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Success Strategies for Biosimilars Approval: A Roadmap to the 351(k) Application Process
FDAnews is offering the combined knowledge and expertise of two leading intellectual property attorneys from the international law firm Duane Morris in the webinar CD and transcript Success Strategies for Biosimilars Approval: A Roadmap to the 351(k) Application Process.
Firm partner Kevin Nelson and Associate Dr. Patrick Gallagher will show you how to use the FDA’s guidance and prior decisions to greatly improve your chances of getting your 351(k) biosimilar applications approved — the first time.
They'll give you candid "what to do — and how to do it" advice, such as identifying the supporting clinical data you MUST include in your filings to gain approval quickly. And the right way to apply the FDA’s latest recommendations for demonstrating that a proposed product is “highly similar” to a reference.
They'll also explain details you must understand about 4 critical topics from the recent FDA guidances:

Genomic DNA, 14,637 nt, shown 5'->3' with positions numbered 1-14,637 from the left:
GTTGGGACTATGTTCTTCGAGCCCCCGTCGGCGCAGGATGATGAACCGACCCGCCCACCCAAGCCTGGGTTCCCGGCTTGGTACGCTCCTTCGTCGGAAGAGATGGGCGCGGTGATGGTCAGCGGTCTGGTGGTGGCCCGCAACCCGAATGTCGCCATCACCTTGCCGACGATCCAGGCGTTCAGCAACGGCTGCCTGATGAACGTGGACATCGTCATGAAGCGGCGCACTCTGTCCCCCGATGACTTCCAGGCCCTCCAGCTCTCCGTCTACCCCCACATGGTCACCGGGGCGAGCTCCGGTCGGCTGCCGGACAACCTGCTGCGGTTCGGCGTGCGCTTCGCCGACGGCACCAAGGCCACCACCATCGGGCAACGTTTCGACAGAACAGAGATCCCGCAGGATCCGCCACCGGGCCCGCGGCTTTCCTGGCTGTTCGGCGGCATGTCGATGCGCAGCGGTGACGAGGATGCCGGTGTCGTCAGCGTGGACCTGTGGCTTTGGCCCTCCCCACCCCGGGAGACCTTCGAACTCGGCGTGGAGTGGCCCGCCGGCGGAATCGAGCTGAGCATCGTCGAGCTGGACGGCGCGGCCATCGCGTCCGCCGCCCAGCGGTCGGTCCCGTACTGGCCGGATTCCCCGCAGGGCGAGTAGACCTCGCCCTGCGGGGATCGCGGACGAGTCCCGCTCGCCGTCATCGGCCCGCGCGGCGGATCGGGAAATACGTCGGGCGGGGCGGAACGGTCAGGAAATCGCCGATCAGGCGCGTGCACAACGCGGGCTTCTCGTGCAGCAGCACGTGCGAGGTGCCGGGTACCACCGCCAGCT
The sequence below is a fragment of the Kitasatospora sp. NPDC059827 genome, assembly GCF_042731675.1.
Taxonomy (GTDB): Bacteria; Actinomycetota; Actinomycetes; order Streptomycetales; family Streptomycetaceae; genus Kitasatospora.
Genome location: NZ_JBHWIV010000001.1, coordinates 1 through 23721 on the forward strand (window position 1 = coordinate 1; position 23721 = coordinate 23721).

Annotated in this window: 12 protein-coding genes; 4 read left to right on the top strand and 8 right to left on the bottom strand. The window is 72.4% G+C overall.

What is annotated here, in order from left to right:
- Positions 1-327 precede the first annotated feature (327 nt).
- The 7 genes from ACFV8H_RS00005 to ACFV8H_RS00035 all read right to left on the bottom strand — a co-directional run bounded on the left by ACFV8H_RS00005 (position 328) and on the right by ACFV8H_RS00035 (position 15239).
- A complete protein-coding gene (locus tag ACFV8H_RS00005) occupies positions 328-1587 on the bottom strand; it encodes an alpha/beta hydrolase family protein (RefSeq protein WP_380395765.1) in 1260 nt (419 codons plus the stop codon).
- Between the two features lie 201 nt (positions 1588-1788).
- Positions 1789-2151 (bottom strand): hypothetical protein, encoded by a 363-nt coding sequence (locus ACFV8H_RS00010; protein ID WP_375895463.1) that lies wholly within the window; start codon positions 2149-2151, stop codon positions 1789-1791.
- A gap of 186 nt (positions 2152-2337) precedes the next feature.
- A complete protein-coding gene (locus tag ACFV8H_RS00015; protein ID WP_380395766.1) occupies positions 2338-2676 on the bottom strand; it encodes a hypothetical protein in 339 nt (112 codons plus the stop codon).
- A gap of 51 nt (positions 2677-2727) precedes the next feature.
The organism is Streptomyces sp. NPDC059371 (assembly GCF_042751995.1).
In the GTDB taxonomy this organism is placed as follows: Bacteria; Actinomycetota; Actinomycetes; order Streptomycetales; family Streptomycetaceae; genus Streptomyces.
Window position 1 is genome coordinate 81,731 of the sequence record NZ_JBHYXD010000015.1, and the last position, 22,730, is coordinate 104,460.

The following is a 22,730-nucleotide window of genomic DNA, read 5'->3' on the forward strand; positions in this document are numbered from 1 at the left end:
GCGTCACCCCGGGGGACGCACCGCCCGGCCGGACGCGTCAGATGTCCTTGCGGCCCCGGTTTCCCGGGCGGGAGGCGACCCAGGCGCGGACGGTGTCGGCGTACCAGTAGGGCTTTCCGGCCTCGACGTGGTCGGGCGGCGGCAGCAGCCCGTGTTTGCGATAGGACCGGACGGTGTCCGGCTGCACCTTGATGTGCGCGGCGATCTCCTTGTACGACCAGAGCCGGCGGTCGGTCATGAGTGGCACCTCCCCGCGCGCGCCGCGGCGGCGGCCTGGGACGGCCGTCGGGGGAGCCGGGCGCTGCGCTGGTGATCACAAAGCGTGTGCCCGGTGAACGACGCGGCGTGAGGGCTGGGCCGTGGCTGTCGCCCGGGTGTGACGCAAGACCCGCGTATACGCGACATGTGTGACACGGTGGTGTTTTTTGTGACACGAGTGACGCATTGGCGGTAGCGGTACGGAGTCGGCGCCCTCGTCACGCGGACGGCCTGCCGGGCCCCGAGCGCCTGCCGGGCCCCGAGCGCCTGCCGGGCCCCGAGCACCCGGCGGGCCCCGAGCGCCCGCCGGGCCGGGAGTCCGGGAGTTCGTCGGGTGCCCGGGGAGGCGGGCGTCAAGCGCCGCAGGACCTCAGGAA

In just 90 minutes, you'll increase your specific knowledge of unclear key areas of the application and approval process that you need to know to get on the fast track to approval:
Order Strategies for Biosimilars Approval. You'll learn how to minimize the time it takes to win approval — and in doing so, maximize your company’s long-term revenue generating potential.
Meet Your Presenters
Kevin Nelson is a partner in the Intellectual Property Practice Group of the international law firm, Duane Morris LLP. For 14 years, he has represented generics companies exclusively in Hatch-Waxman litigation and related matters. Mr. Nelson has been lead trial counsel and has argued before the Court of Appeals for the Federal Circuit.
Dr. Patrick Gallagher is an associate in the Intellectual Property Practice Group of Duane Morris. He has been involved in all aspects of Hatch-Waxman practice, including advising on Abbreviated New Drug Application filings, development of noninfringement and invalidity arguments for FDA-required notice letters, and in every phase of litigation through trial and appeal to the Federal Circuit Court of Appeals.
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